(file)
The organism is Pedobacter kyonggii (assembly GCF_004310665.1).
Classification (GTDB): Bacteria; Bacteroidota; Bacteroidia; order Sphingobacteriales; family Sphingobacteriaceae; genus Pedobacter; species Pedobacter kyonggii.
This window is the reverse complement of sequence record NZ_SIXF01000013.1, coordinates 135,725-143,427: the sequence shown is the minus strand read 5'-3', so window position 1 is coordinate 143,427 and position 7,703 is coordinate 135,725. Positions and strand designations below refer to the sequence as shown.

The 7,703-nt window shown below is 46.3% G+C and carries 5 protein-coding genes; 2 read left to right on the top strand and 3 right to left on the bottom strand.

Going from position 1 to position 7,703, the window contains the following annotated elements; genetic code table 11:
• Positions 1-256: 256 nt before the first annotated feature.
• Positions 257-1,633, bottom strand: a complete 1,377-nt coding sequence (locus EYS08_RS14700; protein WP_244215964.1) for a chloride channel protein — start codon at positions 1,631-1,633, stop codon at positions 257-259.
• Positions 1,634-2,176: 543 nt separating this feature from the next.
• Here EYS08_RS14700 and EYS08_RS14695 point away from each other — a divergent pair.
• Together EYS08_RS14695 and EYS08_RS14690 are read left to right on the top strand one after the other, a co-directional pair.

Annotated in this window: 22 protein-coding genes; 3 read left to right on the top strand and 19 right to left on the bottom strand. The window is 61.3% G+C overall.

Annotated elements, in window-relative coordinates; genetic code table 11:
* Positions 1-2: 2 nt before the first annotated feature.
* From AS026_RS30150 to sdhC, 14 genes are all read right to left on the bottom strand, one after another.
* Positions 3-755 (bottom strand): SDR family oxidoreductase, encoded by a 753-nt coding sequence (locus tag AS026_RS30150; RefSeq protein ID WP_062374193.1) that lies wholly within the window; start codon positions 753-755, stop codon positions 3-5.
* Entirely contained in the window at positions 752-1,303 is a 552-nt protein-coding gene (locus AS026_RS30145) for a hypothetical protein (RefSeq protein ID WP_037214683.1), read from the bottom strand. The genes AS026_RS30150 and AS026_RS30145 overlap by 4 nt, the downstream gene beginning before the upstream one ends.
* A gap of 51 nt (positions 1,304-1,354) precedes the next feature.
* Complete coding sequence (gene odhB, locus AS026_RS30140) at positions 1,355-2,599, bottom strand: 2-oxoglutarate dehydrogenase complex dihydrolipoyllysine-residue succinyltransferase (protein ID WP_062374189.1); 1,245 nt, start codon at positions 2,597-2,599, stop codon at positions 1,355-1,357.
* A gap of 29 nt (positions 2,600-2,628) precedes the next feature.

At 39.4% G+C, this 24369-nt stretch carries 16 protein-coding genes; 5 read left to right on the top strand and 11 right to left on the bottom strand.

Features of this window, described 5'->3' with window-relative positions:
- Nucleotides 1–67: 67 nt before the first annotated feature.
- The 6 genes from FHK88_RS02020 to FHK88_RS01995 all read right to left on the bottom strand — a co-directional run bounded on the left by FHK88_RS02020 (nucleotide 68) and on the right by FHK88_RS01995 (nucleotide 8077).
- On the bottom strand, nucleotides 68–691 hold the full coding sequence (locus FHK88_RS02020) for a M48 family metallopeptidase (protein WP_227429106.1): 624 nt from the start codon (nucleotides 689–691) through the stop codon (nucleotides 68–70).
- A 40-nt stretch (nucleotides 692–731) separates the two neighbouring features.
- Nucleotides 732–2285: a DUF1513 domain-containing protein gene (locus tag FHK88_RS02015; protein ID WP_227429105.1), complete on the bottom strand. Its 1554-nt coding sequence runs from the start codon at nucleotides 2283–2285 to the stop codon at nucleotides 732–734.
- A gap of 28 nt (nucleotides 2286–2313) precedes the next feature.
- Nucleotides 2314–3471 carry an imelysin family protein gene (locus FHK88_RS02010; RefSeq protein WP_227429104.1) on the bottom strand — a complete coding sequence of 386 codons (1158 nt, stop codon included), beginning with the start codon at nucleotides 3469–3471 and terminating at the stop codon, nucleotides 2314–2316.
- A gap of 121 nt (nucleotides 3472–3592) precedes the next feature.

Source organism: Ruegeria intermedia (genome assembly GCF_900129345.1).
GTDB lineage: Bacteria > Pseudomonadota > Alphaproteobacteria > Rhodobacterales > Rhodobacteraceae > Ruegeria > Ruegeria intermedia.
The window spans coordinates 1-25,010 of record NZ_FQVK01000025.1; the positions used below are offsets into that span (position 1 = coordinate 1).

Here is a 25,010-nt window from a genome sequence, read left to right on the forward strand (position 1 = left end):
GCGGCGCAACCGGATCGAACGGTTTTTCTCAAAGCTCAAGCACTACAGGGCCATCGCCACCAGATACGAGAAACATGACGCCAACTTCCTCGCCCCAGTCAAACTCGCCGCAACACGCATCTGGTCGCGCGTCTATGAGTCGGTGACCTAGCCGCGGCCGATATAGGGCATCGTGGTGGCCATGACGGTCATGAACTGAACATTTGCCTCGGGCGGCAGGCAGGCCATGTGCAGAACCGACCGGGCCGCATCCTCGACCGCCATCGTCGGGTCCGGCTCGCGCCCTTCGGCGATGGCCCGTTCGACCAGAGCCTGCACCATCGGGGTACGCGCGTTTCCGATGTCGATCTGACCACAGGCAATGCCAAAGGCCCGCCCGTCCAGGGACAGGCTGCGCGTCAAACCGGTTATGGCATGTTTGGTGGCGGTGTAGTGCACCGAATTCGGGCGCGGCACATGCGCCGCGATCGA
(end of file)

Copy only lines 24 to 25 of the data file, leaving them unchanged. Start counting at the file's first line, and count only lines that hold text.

- On the bottom strand, nucleotides 68–691 hold the full coding sequence (locus FHK88_RS02020) for a M48 family metallopeptidase (protein WP_227429106.1): 624 nt from the start codon (nucleotides 689–691) through the stop codon (nucleotides 68–70).
- A 40-nt stretch (nucleotides 692–731) separates the two neighbouring features.